By Don Heckman
Bel Air, CA. “If I can make it there, I’ll make it anywhere.”
The line kept coming to mind Tuesday night at Herb Alpert’s elegant restaurant and jazz club Vibrato Grill Jazz…etc, while we were listening to singer James DeFrances. No, not because DeFrances was thinking – or even singing – about New York. He’s actually from the Philadelphia area.
But the fresh-faced, ambitious young vocalist (he’s 24) performed with the sort of enthusiasm present in the classic Kander/Ebb song about the Big Apple. Except that – for DeFrances – the line applied to his rapidly accelerating career in Los Angeles.
His performance at Vibrato also had another “New York, New York” connection. And that, of course, was the impact that Frank Sinatra has had upon DeFrances’ musical vision.
It’s not surprising that a talented young male singer would choose Sinatra as a model – especially when such highly successful performers as Michael Buble and Harry Connick, Jr. have preceded him in his affection for Ol’ Blue Eyes.
On Tuesday night DeFrances, appropriately tuxedoed, sang a program of songs overflowing with Sinatra references. Starting with “The Girl From Ipanema” he shifted quickly into a hard-driving “I’ve Got You Under My Skin.”
He followed with “The Way You Look Tonight,” “ They Can’t Take That Away From Me” before winding up with “All The Way” and “Just In Time.”
DeFrances sang the ballads – especially “All The Way” – with warm musicality. And rhythm tunes such as “Witchcraft” and “It Had To Be You” were done with propulsive, briskly swinging energy.
The Sinatra inspiration was present in most of the tunes. At his best, DeFrances made the most of the connection, usually shaping his interpretation well within the templates of the original Sinatra versions.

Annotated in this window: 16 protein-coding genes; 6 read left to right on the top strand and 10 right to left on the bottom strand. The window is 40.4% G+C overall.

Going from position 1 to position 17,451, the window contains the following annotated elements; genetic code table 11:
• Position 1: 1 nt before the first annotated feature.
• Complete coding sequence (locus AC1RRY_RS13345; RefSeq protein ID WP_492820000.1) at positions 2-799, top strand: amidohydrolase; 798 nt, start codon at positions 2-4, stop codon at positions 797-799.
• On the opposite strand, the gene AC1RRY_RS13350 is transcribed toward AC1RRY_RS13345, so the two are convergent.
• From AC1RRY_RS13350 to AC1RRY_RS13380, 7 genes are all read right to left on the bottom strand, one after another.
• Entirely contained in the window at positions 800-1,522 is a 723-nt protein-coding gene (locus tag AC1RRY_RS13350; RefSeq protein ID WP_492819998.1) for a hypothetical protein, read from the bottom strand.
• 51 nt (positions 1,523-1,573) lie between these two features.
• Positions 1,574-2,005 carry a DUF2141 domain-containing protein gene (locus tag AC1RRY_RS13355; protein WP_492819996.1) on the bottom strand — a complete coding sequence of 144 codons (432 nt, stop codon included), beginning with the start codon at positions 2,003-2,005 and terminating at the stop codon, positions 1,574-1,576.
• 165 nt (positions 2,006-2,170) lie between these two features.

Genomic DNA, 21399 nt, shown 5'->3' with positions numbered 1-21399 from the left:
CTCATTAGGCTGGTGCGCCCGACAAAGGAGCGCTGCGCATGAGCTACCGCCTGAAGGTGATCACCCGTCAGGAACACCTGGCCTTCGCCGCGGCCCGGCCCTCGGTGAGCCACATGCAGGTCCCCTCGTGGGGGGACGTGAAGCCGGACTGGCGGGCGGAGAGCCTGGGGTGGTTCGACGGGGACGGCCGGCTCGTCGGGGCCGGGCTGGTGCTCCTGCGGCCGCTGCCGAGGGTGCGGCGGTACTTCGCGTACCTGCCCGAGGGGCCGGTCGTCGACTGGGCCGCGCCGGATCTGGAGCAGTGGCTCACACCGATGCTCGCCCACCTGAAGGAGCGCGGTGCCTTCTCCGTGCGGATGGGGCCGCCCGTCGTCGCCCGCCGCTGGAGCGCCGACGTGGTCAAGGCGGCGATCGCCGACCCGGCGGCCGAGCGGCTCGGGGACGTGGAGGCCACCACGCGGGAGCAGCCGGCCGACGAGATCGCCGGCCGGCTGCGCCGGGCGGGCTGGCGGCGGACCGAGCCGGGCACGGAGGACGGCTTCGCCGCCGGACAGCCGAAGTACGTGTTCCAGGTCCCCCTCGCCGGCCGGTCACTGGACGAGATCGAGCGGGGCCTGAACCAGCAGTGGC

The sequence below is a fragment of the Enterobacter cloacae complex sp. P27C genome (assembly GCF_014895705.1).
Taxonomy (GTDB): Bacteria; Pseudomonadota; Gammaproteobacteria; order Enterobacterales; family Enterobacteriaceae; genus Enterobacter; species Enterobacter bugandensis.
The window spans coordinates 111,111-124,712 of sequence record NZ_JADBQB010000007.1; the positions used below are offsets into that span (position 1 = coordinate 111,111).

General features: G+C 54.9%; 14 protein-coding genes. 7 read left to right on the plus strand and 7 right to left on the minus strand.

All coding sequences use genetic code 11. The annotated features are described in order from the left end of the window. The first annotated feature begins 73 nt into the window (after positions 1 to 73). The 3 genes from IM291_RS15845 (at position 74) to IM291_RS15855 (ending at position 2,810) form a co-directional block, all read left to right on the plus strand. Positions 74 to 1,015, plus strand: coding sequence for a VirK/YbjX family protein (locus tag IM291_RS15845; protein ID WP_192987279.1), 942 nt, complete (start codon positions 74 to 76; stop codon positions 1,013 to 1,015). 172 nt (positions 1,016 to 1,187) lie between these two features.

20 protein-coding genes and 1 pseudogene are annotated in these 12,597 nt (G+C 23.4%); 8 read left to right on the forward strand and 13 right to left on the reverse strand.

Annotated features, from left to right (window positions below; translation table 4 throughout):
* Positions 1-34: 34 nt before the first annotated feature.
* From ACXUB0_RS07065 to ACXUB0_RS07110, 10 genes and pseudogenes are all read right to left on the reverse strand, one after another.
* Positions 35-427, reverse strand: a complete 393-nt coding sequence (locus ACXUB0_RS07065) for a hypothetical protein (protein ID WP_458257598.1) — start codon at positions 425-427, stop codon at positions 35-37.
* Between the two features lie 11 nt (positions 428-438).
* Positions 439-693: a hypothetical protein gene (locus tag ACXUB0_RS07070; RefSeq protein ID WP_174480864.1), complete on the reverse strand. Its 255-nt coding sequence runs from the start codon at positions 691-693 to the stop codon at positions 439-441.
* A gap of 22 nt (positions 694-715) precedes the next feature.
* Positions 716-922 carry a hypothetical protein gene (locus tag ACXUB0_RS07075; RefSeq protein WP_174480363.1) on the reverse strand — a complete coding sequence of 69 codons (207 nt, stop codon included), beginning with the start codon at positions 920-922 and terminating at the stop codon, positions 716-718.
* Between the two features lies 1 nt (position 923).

But the finest moments came in the passages in which his own warm, youthful sound and lyrical expressiveness took charge of his singing. And one could sense the impressive future that DeFrances faces, especially as he moves beyond the Sinatra references into his own mature interpretations.
Still relatively unfamiliar to the wider pop audience, DeFrances’ performance clearly showcased his growing skills as one of the significant male artists rapidly emerging into the arena of jazz and big band oriented pop music.
He was superbly backed by the trio of pianist Tom Ranier, bassist Pat Senatore and drummer Tina Raymond. Filling in before the show opened and on the set breaks, the trio romped through their own program of standards, bringing dynamic enthusiasm to songs reaching from “Emily” and “Autumn Leaves” to “The More I See You.”
Working closely with the solid musical embrace of Ranier, Senatore and Raymond, DeFrances clearly established his future potential, thoroughly underscoring his ability to “make it anywhere.”
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Photos by Faith Frenz.